This is the blade I, so far, like the most and has been using during matches. It feels really soft on contact and the percieved dwell is long making it easy to generate spin on opening loops. At the same time the blade is stiff enough, due to its thickness I guess, to be a relatively fast blade. Because of the softness of the blade I can still control speed on blocks very well as well as having an easier time in touch play. Comparing the blades I feel that I can get most power (spin+speed) out of this blade.

Blade 2 - Spruce
This blade is the slowest of the series as well as the one with the lowest balance making it the easiest handle. It feels harder than blade 1 and has a relatively low throw and this together with the lower speed makes it a bit to toned down for my liking. It is easy to impart spin however and it might be a very good blade for my development technically. I must say that this blade also is the most appealing visually.

Blades 3 and 4 - Limba
These two blades have the same composition as each other as well as the last blade I ordered. They are comparable in speed to each other as well as to blade 1 but off course feels harder. I do think the Pine medial really has an effect on the stability/sweet spot of these blades because they are really nice in that compartment. The difference between blade 3 and 4, in my hands, is mostly about vibration and weight. They are quite close in performance.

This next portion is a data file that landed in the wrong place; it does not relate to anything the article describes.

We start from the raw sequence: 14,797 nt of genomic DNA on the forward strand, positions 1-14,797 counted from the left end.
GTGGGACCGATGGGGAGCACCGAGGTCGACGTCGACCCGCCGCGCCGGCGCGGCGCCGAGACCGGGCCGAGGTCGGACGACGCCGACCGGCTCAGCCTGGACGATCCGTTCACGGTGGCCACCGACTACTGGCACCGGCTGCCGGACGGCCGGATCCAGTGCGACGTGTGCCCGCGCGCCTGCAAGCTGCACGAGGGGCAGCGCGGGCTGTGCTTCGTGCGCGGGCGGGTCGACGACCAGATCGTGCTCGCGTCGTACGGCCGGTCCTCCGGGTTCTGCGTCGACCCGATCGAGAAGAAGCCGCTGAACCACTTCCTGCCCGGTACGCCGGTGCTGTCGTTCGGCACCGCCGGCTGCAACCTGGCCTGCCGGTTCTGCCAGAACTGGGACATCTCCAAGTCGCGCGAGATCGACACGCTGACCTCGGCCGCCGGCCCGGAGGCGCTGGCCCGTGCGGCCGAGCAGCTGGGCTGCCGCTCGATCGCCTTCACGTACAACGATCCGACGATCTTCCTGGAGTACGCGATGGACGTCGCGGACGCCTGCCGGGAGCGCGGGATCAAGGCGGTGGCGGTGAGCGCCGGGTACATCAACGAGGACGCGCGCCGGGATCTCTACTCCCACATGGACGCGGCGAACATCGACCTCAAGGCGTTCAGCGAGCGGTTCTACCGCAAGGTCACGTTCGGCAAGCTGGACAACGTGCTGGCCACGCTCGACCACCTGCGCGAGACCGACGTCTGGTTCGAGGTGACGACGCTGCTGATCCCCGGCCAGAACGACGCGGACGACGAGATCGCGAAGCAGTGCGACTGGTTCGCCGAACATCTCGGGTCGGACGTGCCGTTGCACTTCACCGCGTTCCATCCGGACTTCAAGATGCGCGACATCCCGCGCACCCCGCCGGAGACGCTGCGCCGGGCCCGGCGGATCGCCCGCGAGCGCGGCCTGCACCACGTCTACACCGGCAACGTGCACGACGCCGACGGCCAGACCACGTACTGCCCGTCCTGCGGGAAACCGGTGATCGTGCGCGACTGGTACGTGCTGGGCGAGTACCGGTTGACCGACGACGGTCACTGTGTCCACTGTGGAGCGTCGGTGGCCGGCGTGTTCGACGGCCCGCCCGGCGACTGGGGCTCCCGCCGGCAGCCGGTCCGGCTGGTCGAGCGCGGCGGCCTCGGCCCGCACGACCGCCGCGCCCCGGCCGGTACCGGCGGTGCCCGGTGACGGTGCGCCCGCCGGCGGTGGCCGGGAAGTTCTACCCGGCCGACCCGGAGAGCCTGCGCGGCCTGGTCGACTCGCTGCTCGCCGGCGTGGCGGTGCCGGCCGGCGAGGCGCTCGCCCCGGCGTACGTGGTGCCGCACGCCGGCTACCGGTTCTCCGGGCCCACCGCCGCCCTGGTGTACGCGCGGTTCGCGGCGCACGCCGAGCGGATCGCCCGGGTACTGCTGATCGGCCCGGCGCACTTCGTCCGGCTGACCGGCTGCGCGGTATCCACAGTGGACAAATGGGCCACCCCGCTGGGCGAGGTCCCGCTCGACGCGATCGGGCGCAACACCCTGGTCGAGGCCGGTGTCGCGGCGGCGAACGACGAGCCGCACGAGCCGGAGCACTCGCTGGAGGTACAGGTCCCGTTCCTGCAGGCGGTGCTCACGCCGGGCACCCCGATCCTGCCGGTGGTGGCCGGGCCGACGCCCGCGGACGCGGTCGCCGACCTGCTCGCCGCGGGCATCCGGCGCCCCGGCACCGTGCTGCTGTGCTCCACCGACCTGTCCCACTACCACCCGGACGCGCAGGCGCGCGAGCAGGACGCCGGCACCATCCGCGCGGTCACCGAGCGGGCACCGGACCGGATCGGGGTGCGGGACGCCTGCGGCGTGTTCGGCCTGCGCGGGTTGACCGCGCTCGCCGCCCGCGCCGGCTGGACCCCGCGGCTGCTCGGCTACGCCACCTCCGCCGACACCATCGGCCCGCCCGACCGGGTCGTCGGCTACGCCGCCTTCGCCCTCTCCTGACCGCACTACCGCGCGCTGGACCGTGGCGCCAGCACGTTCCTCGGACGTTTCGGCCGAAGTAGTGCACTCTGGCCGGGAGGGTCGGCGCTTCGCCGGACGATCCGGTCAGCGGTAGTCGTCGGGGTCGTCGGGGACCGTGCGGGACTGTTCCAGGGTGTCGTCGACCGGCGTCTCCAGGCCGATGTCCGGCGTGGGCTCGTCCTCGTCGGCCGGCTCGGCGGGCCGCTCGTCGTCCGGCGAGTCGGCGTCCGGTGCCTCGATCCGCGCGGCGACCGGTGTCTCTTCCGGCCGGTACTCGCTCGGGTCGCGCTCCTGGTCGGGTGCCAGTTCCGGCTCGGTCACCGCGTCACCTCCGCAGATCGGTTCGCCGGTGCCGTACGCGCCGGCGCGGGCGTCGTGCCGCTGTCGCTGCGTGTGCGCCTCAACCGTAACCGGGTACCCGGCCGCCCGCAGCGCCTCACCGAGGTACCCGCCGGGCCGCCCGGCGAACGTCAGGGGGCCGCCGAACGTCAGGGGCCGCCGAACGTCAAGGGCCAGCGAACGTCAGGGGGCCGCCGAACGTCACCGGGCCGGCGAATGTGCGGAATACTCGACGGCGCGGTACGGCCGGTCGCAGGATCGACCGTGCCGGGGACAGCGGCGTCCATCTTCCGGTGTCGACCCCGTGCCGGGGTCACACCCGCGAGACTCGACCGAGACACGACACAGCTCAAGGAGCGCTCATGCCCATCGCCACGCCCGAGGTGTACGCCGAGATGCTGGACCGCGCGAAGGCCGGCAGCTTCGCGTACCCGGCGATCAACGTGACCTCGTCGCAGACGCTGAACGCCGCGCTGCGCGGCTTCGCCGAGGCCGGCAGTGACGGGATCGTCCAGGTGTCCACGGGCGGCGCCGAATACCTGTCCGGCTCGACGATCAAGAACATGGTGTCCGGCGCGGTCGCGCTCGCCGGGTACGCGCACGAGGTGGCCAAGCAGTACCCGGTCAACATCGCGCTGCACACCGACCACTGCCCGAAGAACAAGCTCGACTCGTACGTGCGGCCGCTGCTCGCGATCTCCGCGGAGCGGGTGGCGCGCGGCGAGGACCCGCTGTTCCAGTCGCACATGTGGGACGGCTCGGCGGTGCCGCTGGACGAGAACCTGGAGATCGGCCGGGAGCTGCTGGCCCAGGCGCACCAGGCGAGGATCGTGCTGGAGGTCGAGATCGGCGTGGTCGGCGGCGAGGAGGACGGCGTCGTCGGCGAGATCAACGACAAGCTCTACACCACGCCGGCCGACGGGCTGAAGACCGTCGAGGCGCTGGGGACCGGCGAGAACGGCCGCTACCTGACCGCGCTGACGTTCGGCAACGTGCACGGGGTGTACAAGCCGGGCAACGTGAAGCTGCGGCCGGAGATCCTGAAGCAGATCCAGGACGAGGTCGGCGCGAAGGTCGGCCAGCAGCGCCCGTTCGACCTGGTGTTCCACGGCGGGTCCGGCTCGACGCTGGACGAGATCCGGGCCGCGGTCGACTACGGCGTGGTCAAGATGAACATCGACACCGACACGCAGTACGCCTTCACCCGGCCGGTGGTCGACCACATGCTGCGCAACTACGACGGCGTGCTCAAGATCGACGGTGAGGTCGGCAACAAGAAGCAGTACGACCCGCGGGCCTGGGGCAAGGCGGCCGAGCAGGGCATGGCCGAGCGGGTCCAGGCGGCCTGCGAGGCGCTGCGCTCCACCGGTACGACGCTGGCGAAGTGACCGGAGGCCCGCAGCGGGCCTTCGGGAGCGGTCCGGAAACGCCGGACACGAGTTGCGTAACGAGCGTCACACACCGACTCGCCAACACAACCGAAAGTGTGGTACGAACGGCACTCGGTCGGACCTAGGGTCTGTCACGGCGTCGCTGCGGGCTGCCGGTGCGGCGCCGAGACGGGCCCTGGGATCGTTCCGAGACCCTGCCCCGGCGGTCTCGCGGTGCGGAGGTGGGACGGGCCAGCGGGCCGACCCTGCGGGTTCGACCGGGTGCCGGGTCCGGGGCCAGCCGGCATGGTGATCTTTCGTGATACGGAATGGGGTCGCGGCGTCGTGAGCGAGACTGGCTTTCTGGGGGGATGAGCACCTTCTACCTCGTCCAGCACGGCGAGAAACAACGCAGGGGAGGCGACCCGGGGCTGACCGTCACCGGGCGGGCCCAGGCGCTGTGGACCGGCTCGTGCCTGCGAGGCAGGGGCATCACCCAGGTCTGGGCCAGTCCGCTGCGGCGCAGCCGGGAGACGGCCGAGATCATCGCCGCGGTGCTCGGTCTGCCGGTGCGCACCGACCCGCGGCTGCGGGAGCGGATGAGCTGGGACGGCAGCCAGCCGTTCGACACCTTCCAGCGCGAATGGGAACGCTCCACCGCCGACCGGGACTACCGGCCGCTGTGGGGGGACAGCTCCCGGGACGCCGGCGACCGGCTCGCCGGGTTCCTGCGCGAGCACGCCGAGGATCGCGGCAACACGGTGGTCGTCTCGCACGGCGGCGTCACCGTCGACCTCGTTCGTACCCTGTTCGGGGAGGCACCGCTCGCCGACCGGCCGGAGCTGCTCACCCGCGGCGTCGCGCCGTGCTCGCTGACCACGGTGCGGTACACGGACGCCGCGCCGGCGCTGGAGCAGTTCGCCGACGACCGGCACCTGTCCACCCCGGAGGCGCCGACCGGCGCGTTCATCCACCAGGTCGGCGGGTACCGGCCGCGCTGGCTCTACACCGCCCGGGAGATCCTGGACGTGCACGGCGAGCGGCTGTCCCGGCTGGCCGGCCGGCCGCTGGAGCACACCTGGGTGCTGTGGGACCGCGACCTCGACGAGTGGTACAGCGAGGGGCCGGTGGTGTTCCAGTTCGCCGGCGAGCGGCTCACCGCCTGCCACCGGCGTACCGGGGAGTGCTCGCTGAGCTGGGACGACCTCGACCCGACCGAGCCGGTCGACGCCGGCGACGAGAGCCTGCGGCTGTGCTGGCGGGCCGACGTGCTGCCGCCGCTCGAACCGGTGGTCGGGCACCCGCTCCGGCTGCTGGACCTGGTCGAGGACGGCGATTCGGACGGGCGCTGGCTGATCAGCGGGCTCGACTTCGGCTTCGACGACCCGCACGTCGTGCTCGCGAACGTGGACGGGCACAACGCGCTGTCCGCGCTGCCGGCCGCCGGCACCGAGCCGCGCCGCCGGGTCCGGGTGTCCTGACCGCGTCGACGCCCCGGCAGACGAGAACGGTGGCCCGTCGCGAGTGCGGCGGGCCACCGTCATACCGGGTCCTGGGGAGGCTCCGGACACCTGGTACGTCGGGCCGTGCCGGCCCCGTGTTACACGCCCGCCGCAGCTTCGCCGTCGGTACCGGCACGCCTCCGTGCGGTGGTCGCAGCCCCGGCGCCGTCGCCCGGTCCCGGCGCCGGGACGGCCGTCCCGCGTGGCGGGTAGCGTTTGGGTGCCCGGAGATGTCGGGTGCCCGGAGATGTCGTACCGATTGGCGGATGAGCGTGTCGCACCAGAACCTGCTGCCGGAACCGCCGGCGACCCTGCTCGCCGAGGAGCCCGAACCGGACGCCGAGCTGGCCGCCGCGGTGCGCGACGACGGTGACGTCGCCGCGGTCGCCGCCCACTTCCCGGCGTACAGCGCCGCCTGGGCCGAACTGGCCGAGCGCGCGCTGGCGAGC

Blade 5 - Indian Rosewood
At first I was really surprised of the very high throw angle of this blade. It is probably the highest throw I’ve experienced in a blade. The speed also threw me off as it is quite clearly the fastest of the blades. As Sérgio mentioned this is because of the flex and hardness of the blade. In short - the blade is really fun to play with. However the hardness of the outer makes touch play and blocking quite difficult. @Samtheman has spinny loops but usually I block them with less difficulty than with this blade.

Overall I’m very happy with the blade series. I will continue to try the blades focusing on blades 1 and 5. Hopefully it will take some time before the urge to order a innerforce series grows to big...